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J Am Soc Nephrol. 2009 Feb;20(2):381-7. doi: 10.1681/ASN.2008040349. Epub 2008 Dec 10.

Association of serum phosphate with vascular and valvular calcification in moderate CKD.

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  • 1University of Washington, Department of Epidemiology, Harborview Medical Center, Seattle, WA 98104, USA.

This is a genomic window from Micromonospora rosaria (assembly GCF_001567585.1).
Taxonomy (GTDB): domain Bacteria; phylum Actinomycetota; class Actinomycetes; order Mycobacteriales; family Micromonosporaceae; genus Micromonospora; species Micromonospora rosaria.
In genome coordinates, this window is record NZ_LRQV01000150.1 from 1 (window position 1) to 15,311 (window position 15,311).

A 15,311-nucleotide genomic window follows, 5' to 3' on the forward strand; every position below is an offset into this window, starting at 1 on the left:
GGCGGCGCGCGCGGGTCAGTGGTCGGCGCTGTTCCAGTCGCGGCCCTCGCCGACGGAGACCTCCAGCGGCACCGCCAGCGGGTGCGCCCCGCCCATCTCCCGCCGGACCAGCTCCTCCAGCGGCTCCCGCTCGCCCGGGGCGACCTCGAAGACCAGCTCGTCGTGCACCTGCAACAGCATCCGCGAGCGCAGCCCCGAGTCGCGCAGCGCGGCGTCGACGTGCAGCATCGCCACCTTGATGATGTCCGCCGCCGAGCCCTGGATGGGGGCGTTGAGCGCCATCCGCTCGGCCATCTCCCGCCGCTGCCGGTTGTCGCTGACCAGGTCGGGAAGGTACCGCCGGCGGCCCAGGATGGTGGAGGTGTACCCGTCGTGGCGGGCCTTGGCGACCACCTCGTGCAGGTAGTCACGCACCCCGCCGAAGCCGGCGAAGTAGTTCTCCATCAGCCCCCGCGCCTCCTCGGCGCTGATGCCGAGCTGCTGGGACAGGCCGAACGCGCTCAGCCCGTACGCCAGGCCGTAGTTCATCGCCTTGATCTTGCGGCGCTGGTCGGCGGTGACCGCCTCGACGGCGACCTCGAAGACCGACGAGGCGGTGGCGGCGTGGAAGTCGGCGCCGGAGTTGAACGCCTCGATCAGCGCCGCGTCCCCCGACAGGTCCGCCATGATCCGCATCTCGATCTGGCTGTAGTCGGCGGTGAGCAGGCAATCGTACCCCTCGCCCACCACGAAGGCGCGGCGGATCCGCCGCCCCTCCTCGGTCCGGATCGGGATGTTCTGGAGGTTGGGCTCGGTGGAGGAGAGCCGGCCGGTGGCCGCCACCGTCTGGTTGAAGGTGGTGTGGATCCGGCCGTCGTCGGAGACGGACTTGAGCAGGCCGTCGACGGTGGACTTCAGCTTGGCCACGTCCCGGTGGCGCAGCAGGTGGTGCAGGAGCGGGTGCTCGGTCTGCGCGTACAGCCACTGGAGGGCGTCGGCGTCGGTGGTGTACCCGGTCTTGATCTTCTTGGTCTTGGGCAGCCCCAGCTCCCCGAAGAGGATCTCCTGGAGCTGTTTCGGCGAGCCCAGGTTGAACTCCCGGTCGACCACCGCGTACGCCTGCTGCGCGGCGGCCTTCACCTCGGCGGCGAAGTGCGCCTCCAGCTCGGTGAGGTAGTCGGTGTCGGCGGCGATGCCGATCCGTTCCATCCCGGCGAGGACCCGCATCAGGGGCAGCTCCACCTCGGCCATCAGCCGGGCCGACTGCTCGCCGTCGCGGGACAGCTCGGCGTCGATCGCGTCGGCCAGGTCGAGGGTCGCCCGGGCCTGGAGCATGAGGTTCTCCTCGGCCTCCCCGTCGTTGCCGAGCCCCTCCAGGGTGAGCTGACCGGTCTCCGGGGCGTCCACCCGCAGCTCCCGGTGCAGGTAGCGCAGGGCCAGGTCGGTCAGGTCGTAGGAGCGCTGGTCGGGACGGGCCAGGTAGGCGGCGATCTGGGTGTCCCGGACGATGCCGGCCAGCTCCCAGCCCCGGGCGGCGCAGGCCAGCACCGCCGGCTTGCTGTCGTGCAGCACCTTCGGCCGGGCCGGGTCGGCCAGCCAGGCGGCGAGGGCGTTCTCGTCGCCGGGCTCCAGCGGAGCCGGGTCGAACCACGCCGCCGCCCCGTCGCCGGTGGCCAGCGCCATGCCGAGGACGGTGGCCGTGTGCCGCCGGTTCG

Within the normal range, higher serum phosphate concentrations are associated with cardiovascular events and mortality in individuals with chronic kidney disease (CKD) and in those with normal kidney function. Experimental models suggest that phosphate has a direct calcifying effect on vascular smooth muscle. We examined associations of serum phosphate concentrations with vascular and valvular calcification in 439 participants from the Multi-Ethnic Study of Atherosclerosis who had moderate CKD and no clinical cardiovascular disease. Serum phosphate concentrations were within the normal range (2.5 to 4.5 mg/dl) in 95% of study participants. The prevalence of calcification in the coronary arteries, descending thoracic aorta, aortic valve, and mitral valve was 67, 49, 25, and 20%, respectively, measured by electron-beam or multi-detector row computed tomography. After adjustment for demographics and estimated GFR, each 1-mg/dl increment in serum phosphate concentration was associated with a 21% (P = 0.002), 33% (P = 0.001), 25% (P = 0.16), and 62% (P = 0.007) greater prevalence of coronary artery, thoracic, aortic valve, and mitral valve calcification, respectively. Adjustment for traditional risk factors for atherosclerosis, parathyroid hormone, or 1,25-dihydroxyvitamin D levels did not alter these associations. In conclusion, higher serum phosphate concentrations, although still within the normal range, are associated with a greater prevalence of vascular and valvular calcification in people with moderate CKD. It remains to be determined whether lowering phosphate concentrations will impact calcification risk in the setting of kidney disease.

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